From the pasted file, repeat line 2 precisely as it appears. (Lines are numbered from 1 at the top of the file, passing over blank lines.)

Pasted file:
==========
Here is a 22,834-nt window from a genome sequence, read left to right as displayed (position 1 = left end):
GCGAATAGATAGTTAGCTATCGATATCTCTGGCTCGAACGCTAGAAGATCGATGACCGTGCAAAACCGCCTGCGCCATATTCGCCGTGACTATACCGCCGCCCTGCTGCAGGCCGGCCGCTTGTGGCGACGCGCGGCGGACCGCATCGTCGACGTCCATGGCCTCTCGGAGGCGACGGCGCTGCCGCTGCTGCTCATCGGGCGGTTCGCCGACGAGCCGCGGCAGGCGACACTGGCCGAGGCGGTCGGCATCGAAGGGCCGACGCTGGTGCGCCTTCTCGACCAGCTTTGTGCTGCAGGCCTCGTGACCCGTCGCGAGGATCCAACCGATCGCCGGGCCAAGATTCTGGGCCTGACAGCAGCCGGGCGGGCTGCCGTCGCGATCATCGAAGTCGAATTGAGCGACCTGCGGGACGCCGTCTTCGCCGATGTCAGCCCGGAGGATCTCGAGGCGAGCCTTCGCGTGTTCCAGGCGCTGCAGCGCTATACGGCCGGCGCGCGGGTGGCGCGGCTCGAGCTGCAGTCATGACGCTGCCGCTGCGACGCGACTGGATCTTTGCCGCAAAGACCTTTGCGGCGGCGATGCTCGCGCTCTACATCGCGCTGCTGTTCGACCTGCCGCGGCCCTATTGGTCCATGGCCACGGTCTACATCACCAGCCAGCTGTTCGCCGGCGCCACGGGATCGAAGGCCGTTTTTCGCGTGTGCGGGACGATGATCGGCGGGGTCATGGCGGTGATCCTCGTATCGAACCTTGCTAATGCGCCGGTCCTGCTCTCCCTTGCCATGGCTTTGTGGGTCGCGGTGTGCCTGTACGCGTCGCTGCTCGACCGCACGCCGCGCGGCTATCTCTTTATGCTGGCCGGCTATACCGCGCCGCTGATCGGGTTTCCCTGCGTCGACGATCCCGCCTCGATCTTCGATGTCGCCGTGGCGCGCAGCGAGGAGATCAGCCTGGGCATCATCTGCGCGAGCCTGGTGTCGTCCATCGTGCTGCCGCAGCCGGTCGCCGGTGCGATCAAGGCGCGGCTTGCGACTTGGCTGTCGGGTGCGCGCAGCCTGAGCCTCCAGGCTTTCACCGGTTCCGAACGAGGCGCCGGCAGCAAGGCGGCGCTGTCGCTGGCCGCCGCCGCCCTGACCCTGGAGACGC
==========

GCGAATAGATAGTTAGCTATCGATATCTCTGGCTCGAACGCTAGAAGATCGATGACCGTGCAAAACCGCCTGCGCCATATTCGCCGTGACTATACCGCCGCCCTGCTGCAGGCCGGCCGCTTGTGGCGACGCGCGGCGGACCGCATCGTCGACGTCCATGGCCTCTCGGAGGCGACGGCGCTGCCGCTGCTGCTCATCGGGCGGTTCGCCGACGAGCCGCGGCAGGCGACACTGGCCGAGGCGGTCGGCATCGAAGGGCCGACGCTGGTGCGCCTTCTCGACCAGCTTTGTGCTGCAGGCCTCGTGACCCGTCGCGAGGATCCAACCGATCGCCGGGCCAAGATTCTGGGCCTGACAGCAGCCGGGCGGGCTGCCGTCGCGATCATCGAAGTCGAATTGAGCGACCTGCGGGACGCCGTCTTCGCCGATGTCAGCCCGGAGGATCTCGAGGCGAGCCTTCGCGTGTTCCAGGCGCTGCAGCGCTATACGGCCGGCGCGCGGGTGGCGCGGCTCGAGCTGCAGTCATGACGCTGCCGCTGCGACGCGACTGGATCTTTGCCGCAAAGACCTTTGCGGCGGCGATGCTCGCGCTCTACATCGCGCTGCTGTTCGACCTGCCGCGGCCCTATTGGTCCATGGCCACGGTCTACATCACCAGCCAGCTGTTCGCCGGCGCCACGGGATCGAAGGCCGTTTTTCGCGTGTGCGGGACGATGATCGGCGGGGTCATGGCGGTGATCCTCGTATCGAACCTTGCTAATGCGCCGGTCCTGCTCTCCCTTGCCATGGCTTTGTGGGTCGCGGTGTGCCTGTACGCGTCGCTGCTCGACCGCACGCCGCGCGGCTATCTCTTTATGCTGGCCGGCTATACCGCGCCGCTGATCGGGTTTCCCTGCGTCGACGATCCCGCCTCGATCTTCGATGTCGCCGTGGCGCGCAGCGAGGAGATCAGCCTGGGCATCATCTGCGCGAGCCTGGTGTCGTCCATCGTGCTGCCGCAGCCGGTCGCCGGTGCGATCAAGGCGCGGCTTGCGACTTGGCTGTCGGGTGCGCGCAGCCTGAGCCTCCAGGCTTTCACCGGTTCCGAACGAGGCGCCGGCAGCAAGGCGGCGCTGTCGCTGGCCGCCGCCGCCCTGACCCTGGAGACGC